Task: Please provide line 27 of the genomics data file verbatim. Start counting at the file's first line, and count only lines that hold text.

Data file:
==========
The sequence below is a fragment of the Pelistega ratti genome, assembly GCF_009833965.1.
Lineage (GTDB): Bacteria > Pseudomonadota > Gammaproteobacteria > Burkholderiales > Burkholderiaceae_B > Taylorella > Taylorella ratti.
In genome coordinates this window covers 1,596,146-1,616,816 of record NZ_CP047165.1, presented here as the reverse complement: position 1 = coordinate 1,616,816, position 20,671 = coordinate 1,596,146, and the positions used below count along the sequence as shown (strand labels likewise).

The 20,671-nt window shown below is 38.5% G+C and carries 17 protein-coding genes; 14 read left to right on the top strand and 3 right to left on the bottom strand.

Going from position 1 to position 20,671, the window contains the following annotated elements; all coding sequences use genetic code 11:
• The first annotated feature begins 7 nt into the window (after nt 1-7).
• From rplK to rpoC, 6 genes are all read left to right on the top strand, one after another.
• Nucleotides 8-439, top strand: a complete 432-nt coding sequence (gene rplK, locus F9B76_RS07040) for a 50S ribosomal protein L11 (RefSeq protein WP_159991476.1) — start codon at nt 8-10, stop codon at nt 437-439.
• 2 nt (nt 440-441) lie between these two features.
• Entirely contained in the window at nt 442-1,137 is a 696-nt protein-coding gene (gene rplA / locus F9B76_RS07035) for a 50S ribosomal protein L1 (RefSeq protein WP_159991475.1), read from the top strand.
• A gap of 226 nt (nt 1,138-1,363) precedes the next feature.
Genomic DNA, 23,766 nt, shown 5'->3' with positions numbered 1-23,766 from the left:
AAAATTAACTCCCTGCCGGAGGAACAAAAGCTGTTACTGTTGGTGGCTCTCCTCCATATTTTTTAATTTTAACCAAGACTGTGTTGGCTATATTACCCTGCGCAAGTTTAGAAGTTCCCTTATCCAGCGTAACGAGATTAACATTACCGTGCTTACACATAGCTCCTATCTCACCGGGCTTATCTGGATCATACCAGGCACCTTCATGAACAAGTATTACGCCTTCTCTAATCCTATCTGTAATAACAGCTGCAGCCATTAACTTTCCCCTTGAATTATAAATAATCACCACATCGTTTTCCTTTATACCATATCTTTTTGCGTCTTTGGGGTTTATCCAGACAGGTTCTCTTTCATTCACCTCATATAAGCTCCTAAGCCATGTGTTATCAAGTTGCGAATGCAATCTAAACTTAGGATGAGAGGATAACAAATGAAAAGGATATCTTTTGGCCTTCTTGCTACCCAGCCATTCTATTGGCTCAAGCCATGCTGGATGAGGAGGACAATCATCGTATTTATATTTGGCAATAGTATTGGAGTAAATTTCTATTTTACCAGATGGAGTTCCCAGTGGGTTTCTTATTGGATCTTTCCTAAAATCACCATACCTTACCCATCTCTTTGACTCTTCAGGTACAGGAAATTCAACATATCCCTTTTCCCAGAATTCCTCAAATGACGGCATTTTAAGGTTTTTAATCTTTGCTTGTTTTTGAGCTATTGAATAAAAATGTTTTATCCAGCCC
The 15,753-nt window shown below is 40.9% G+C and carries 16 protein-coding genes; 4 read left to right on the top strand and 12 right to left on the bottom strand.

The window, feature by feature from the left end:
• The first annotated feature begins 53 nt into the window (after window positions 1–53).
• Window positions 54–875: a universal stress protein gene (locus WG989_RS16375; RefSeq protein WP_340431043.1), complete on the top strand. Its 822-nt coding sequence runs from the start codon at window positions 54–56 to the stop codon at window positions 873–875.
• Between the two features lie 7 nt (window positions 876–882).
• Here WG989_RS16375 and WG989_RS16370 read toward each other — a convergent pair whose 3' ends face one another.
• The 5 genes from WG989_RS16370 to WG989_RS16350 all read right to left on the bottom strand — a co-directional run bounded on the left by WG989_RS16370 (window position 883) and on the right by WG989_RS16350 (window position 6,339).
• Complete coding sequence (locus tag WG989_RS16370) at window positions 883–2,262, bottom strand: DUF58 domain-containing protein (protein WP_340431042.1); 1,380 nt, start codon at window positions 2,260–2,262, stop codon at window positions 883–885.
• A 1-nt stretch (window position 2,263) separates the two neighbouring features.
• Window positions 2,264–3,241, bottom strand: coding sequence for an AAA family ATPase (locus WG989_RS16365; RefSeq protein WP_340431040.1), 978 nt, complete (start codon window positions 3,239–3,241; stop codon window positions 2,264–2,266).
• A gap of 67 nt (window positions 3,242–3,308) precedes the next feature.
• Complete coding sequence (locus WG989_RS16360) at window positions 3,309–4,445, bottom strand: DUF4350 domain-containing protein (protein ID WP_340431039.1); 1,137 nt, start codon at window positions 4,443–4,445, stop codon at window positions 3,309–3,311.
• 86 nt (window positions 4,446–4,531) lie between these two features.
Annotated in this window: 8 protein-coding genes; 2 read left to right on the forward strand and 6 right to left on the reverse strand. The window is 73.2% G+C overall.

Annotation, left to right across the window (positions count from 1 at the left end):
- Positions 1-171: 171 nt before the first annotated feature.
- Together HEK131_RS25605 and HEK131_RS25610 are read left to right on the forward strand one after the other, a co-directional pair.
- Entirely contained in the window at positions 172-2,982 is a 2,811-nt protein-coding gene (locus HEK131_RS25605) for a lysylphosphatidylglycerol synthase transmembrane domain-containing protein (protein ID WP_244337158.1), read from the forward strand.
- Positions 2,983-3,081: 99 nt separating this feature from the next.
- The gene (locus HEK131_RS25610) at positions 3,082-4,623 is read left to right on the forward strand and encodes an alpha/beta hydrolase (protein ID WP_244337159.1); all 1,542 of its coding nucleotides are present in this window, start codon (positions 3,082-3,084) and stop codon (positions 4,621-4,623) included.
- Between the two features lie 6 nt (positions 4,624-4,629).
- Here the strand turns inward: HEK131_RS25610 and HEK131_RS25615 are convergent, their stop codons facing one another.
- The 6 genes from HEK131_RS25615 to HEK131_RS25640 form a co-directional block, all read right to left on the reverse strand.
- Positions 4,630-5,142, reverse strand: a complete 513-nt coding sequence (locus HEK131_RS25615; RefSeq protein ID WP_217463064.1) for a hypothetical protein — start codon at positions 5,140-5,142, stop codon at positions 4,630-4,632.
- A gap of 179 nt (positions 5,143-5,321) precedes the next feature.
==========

Annotated in this window: 8 protein-coding genes; 2 read left to right on the forward strand and 6 right to left on the reverse strand. The window is 73.2% G+C overall.